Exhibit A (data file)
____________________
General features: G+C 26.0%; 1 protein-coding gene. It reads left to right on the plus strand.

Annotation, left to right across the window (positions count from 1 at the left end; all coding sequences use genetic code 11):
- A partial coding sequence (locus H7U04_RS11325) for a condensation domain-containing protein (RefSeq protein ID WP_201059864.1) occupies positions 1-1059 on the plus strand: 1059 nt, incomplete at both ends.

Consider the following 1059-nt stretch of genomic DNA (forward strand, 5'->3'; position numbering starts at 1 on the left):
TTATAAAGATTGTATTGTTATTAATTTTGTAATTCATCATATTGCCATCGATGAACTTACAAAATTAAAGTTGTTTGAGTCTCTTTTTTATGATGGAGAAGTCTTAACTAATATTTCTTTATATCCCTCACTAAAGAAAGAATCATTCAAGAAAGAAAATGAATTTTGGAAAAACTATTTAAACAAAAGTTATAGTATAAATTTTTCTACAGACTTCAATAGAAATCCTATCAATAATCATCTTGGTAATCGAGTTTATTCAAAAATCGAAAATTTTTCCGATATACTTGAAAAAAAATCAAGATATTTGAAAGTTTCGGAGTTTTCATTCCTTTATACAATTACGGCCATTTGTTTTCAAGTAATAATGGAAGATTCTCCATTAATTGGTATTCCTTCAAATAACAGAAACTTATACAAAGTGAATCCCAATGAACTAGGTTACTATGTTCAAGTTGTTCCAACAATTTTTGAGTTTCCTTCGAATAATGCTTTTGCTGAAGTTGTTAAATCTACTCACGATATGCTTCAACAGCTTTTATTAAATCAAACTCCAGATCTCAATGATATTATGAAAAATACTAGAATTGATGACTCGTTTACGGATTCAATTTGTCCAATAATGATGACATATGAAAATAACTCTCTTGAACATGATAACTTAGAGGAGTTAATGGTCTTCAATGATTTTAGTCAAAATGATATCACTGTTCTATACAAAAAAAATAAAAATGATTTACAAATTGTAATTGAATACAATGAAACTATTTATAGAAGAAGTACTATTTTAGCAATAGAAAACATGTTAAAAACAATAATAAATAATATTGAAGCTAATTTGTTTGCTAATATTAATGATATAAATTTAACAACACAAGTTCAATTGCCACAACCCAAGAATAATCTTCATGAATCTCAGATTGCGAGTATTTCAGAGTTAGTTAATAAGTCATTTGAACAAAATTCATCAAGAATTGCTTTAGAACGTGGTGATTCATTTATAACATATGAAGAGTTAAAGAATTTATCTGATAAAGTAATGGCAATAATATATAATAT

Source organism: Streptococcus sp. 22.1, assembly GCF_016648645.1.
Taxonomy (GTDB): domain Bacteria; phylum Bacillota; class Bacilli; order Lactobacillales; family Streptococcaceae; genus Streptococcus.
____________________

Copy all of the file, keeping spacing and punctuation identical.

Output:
General features: G+C 26.0%; 1 protein-coding gene. It reads left to right on the plus strand.

Annotation, left to right across the window (positions count from 1 at the left end; all coding sequences use genetic code 11):
- A partial coding sequence (locus H7U04_RS11325) for a condensation domain-containing protein (RefSeq protein ID WP_201059864.1) occupies positions 1-1059 on the plus strand: 1059 nt, incomplete at both ends.

Consider the following 1059-nt stretch of genomic DNA (forward strand, 5'->3'; position numbering starts at 1 on the left):
TTATAAAGATTGTATTGTTATTAATTTTGTAATTCATCATATTGCCATCGATGAACTTACAAAATTAAAGTTGTTTGAGTCTCTTTTTTATGATGGAGAAGTCTTAACTAATATTTCTTTATATCCCTCACTAAAGAAAGAATCATTCAAGAAAGAAAATGAATTTTGGAAAAACTATTTAAACAAAAGTTATAGTATAAATTTTTCTACAGACTTCAATAGAAATCCTATCAATAATCATCTTGGTAATCGAGTTTATTCAAAAATCGAAAATTTTTCCGATATACTTGAAAAAAAATCAAGATATTTGAAAGTTTCGGAGTTTTCATTCCTTTATACAATTACGGCCATTTGTTTTCAAGTAATAATGGAAGATTCTCCATTAATTGGTATTCCTTCAAATAACAGAAACTTATACAAAGTGAATCCCAATGAACTAGGTTACTATGTTCAAGTTGTTCCAACAATTTTTGAGTTTCCTTCGAATAATGCTTTTGCTGAAGTTGTTAAATCTACTCACGATATGCTTCAACAGCTTTTATTAAATCAAACTCCAGATCTCAATGATATTATGAAAAATACTAGAATTGATGACTCGTTTACGGATTCAATTTGTCCAATAATGATGACATATGAAAATAACTCTCTTGAACATGATAACTTAGAGGAGTTAATGGTCTTCAATGATTTTAGTCAAAATGATATCACTGTTCTATACAAAAAAAATAAAAATGATTTACAAATTGTAATTGAATACAATGAAACTATTTATAGAAGAAGTACTATTTTAGCAATAGAAAACATGTTAAAAACAATAATAAATAATATTGAAGCTAATTTGTTTGCTAATATTAATGATATAAATTTAACAACACAAGTTCAATTGCCACAACCCAAGAATAATCTTCATGAATCTCAGATTGCGAGTATTTCAGAGTTAGTTAATAAGTCATTTGAACAAAATTCATCAAGAATTGCTTTAGAACGTGGTGATTCATTTATAACATATGAAGAGTTAAAGAATTTATCTGATAAAGTAATGGCAATAATATATAATAT

Source organism: Streptococcus sp. 22.1, assembly GCF_016648645.1.
Taxonomy (GTDB): domain Bacteria; phylum Bacillota; class Bacilli; order Lactobacillales; family Streptococcaceae; genus Streptococcus.